• Overall, we remain cautious on all the hospitality REITs (except OUEHT) as we only envision a recovery by end-2017. Propelled by inorganic contribution from Crowne Plaza Changi Airport Extension and the completion of retail fit-outs, we project 16% yoy growth for OUEHT’s FY17 DPU. This is also the strongest DPU growth while its 2017 dividend yield of 7.9% is the highest among the hospitality REITs.


YTD share price performance

  • Post Brexit, S-REITs have rallied, boosted by the hunt for yield and flight to safety. In fact, the fall-out from Brexit has resulted in a firmer ‘lower-for-longer’ rate outlook. The REIT index is up 8.6% YTD while the FSSTI is down marginally at 0.5%. The developer index (FSTREH) is down 3.7%.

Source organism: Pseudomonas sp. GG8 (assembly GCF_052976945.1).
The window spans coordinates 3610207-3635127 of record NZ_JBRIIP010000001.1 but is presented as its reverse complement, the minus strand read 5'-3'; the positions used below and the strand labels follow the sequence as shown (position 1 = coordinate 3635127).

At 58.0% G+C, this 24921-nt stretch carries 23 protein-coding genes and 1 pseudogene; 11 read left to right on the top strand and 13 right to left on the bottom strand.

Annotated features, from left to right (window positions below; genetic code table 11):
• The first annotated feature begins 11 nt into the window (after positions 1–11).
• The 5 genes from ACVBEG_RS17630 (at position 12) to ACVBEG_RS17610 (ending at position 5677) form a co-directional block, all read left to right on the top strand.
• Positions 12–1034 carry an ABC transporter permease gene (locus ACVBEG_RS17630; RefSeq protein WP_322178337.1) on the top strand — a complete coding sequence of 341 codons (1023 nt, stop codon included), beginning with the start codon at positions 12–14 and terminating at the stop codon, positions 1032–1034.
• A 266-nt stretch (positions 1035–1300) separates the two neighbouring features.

• For stocks, the top three outperformers are MCT (+18.8%), MAGIC (+17.5%) and KDCREIT (+17.5%). The top three underperformers are FEHT (-9%), OUEHT (-5.8%) and CREIT (-4.4%).

From a yield spread perspective, S-REITs still cheap

  • In terms of valuations, the sector is trading at its mean of 6.3% dividend yield and 1x P/BV. Weighing the top-down hunt for yield against bottom-up lacklustre fundamentals, we believe that current valuations are not excessive. We could turn to a more price-taking mode if the sector trades 0.5 s.d. above its mean.
  • Furthermore, S-REITs are still trading at a 450bp spread vs. the 10-year bond yield, c.75bp higher than the average 370bp. Compared to the other key REIT markets, S-REITs is also one of the cheapest.

Industrials now our preferred sub-sector